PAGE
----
Forgiving the Scoundrel

Two scoundrels sit atop a hill
flanking royalty
Escorts to the shamed king.

One’s eyes filled with defiance,
Arrogance, not suppressed,
He knows no shame, nor love.

The other cries, quietly, aching,
Perhaps for his mother, or lover
His face shows his shame and sorrow.

The besieged king loves them both,
His heart sorrowful for their pain,
For the death they will all soon know.

The crying scoundrel longs for the promise embrace
Of the weeping, mourning king,
Longing for the morning of the soul.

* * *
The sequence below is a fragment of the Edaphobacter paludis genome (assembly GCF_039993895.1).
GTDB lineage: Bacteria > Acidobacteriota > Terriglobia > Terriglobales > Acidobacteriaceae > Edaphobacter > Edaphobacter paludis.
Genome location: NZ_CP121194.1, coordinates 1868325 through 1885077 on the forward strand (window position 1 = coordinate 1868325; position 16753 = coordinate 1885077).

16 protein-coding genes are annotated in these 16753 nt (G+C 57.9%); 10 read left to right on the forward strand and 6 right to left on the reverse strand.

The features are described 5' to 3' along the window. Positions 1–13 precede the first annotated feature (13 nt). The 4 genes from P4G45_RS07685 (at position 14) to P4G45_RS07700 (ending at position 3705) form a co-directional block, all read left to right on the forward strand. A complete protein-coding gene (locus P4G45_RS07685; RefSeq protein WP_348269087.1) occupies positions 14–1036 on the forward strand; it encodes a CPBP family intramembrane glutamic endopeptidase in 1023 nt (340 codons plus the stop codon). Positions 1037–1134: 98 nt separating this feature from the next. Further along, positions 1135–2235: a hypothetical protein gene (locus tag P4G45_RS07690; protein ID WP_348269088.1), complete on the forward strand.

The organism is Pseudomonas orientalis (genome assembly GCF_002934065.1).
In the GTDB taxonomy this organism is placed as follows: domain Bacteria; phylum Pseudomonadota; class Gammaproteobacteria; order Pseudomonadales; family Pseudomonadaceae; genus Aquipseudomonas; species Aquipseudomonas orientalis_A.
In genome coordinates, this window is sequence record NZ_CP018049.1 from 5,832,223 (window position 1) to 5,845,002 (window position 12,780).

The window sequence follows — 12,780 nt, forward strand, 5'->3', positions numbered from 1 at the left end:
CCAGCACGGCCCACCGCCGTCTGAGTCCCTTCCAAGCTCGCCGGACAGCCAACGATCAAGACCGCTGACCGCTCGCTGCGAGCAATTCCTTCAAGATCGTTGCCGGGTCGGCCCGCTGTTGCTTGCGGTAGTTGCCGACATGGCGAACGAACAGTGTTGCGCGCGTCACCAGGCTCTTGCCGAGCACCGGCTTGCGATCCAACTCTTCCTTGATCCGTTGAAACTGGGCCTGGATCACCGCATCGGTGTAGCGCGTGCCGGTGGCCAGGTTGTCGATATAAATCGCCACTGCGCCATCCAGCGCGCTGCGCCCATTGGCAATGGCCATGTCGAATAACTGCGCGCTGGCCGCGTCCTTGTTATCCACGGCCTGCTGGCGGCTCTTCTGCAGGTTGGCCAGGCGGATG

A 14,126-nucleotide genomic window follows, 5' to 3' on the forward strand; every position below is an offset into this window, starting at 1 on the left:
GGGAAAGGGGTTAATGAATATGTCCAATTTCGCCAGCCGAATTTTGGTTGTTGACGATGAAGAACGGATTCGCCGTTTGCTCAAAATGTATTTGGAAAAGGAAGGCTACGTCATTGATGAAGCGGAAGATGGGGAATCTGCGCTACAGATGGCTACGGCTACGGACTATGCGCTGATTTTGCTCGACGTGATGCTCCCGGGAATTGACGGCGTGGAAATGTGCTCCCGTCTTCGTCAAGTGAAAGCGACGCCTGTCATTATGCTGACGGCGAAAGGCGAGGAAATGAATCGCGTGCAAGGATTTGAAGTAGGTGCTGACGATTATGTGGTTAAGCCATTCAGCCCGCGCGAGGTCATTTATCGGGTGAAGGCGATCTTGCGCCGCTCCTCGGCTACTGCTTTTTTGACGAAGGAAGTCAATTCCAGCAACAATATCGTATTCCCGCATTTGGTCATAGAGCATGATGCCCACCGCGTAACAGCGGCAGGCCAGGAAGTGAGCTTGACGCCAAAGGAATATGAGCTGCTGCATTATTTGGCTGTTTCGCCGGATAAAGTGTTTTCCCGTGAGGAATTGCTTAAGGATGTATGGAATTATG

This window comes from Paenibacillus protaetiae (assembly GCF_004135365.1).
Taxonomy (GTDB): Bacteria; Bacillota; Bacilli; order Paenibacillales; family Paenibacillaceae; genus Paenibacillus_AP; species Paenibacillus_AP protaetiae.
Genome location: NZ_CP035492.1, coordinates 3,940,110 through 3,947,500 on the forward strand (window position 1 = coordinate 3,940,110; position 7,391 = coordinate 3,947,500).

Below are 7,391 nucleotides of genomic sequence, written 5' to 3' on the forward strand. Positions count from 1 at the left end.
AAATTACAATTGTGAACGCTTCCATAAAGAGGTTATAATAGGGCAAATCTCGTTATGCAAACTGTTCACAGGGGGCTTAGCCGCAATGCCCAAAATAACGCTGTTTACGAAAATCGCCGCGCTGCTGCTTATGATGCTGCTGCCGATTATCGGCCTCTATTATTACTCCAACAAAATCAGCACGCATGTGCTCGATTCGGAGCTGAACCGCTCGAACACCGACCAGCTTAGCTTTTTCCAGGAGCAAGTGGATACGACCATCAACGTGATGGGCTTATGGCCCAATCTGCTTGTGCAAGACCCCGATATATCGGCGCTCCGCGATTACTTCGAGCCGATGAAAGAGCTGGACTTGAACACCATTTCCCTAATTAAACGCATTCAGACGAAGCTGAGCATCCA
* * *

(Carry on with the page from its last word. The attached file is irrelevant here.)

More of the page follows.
The arrogant hates the king even more,
mocking, knowing no love,
Bitterness destroys the weary heart.

And death comes over the hill,
Greeting the pitiful party,
With his cold and boney grasp.

They all feel his embrace,
Death’s cold wicked hand,
The king, the sorrowful, the arrogant.

In his cryptic fashion, the king says,
With love, to the sorrowful,
“I will see you soon.”

“I will see you soon.”

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